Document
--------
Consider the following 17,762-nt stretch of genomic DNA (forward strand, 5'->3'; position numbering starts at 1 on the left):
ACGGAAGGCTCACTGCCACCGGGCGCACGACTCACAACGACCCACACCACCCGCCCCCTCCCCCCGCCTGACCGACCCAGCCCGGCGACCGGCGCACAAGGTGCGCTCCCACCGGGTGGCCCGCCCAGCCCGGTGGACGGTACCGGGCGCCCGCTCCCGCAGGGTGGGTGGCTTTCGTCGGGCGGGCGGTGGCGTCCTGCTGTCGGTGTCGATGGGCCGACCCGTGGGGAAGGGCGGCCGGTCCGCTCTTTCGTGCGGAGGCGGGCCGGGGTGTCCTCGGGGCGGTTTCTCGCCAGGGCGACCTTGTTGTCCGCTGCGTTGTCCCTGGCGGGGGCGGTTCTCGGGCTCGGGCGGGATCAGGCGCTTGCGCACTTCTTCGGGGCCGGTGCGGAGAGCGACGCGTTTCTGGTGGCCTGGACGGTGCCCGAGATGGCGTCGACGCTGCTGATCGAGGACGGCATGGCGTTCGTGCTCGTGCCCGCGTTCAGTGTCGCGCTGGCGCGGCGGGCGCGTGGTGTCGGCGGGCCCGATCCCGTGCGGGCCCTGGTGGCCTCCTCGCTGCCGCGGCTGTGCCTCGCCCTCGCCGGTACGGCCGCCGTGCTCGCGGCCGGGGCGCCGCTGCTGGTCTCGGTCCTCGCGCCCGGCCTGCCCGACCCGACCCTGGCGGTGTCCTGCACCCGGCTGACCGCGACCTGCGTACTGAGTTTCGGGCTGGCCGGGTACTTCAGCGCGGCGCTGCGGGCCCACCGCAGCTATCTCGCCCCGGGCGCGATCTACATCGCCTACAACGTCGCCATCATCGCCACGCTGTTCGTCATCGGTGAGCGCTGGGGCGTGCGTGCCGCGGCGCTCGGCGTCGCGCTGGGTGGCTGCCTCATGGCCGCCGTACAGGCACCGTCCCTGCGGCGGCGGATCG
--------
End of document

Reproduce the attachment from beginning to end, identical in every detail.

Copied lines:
Consider the following 17,762-nt stretch of genomic DNA (forward strand, 5'->3'; position numbering starts at 1 on the left):
ACGGAAGGCTCACTGCCACCGGGCGCACGACTCACAACGACCCACACCACCCGCCCCCTCCCCCCGCCTGACCGACCCAGCCCGGCGACCGGCGCACAAGGTGCGCTCCCACCGGGTGGCCCGCCCAGCCCGGTGGACGGTACCGGGCGCCCGCTCCCGCAGGGTGGGTGGCTTTCGTCGGGCGGGCGGTGGCGTCCTGCTGTCGGTGTCGATGGGCCGACCCGTGGGGAAGGGCGGCCGGTCCGCTCTTTCGTGCGGAGGCGGGCCGGGGTGTCCTCGGGGCGGTTTCTCGCCAGGGCGACCTTGTTGTCCGCTGCGTTGTCCCTGGCGGGGGCGGTTCTCGGGCTCGGGCGGGATCAGGCGCTTGCGCACTTCTTCGGGGCCGGTGCGGAGAGCGACGCGTTTCTGGTGGCCTGGACGGTGCCCGAGATGGCGTCGACGCTGCTGATCGAGGACGGCATGGCGTTCGTGCTCGTGCCCGCGTTCAGTGTCGCGCTGGCGCGGCGGGCGCGTGGTGTCGGCGGGCCCGATCCCGTGCGGGCCCTGGTGGCCTCCTCGCTGCCGCGGCTGTGCCTCGCCCTCGCCGGTACGGCCGCCGTGCTCGCGGCCGGGGCGCCGCTGCTGGTCTCGGTCCTCGCGCCCGGCCTGCCCGACCCGACCCTGGCGGTGTCCTGCACCCGGCTGACCGCGACCTGCGTACTGAGTTTCGGGCTGGCCGGGTACTTCAGCGCGGCGCTGCGGGCCCACCGCAGCTATCTCGCCCCGGGCGCGATCTACATCGCCTACAACGTCGCCATCATCGCCACGCTGTTCGTCATCGGTGAGCGCTGGGGCGTGCGTGCCGCGGCGCTCGGCGTCGCGCTGGGTGGCTGCCTCATGGCCGCCGTACAGGCACCGTCCCTGCGGCGGCGGATCG